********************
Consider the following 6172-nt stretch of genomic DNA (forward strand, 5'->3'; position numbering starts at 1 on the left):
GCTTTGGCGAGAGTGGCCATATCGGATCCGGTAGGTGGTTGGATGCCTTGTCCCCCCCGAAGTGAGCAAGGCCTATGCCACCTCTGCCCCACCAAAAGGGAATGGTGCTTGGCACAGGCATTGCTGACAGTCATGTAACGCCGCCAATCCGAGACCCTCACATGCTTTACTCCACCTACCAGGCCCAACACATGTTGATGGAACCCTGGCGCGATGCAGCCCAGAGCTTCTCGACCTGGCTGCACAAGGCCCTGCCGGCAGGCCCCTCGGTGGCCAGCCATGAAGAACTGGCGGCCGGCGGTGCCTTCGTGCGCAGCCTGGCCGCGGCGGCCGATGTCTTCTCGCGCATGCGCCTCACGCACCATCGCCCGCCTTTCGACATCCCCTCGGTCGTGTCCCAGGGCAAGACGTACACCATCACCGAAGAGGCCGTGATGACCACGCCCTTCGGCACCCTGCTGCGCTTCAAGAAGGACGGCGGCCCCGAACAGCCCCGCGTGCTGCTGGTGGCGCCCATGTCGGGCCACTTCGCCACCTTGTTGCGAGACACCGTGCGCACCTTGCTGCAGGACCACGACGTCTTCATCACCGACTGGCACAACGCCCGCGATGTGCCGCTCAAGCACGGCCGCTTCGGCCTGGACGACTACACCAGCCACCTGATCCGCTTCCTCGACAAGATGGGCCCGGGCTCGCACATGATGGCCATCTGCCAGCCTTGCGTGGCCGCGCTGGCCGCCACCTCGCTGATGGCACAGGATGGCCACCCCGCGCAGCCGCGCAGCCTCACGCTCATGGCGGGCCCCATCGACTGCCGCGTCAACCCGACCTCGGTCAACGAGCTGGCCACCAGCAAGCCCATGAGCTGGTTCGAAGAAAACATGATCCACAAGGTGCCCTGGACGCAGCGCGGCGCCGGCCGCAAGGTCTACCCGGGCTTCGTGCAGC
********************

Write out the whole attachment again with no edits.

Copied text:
Consider the following 6172-nt stretch of genomic DNA (forward strand, 5'->3'; position numbering starts at 1 on the left):
GCTTTGGCGAGAGTGGCCATATCGGATCCGGTAGGTGGTTGGATGCCTTGTCCCCCCCGAAGTGAGCAAGGCCTATGCCACCTCTGCCCCACCAAAAGGGAATGGTGCTTGGCACAGGCATTGCTGACAGTCATGTAACGCCGCCAATCCGAGACCCTCACATGCTTTACTCCACCTACCAGGCCCAACACATGTTGATGGAACCCTGGCGCGATGCAGCCCAGAGCTTCTCGACCTGGCTGCACAAGGCCCTGCCGGCAGGCCCCTCGGTGGCCAGCCATGAAGAACTGGCGGCCGGCGGTGCCTTCGTGCGCAGCCTGGCCGCGGCGGCCGATGTCTTCTCGCGCATGCGCCTCACGCACCATCGCCCGCCTTTCGACATCCCCTCGGTCGTGTCCCAGGGCAAGACGTACACCATCACCGAAGAGGCCGTGATGACCACGCCCTTCGGCACCCTGCTGCGCTTCAAGAAGGACGGCGGCCCCGAACAGCCCCGCGTGCTGCTGGTGGCGCCCATGTCGGGCCACTTCGCCACCTTGTTGCGAGACACCGTGCGCACCTTGCTGCAGGACCACGACGTCTTCATCACCGACTGGCACAACGCCCGCGATGTGCCGCTCAAGCACGGCCGCTTCGGCCTGGACGACTACACCAGCCACCTGATCCGCTTCCTCGACAAGATGGGCCCGGGCTCGCACATGATGGCCATCTGCCAGCCTTGCGTGGCCGCGCTGGCCGCCACCTCGCTGATGGCACAGGATGGCCACCCCGCGCAGCCGCGCAGCCTCACGCTCATGGCGGGCCCCATCGACTGCCGCGTCAACCCGACCTCGGTCAACGAGCTGGCCACCAGCAAGCCCATGAGCTGGTTCGAAGAAAACATGATCCACAAGGTGCCCTGGACGCAGCGCGGCGCCGGCCGCAAGGTCTACCCGGGCTTCGTGCAGC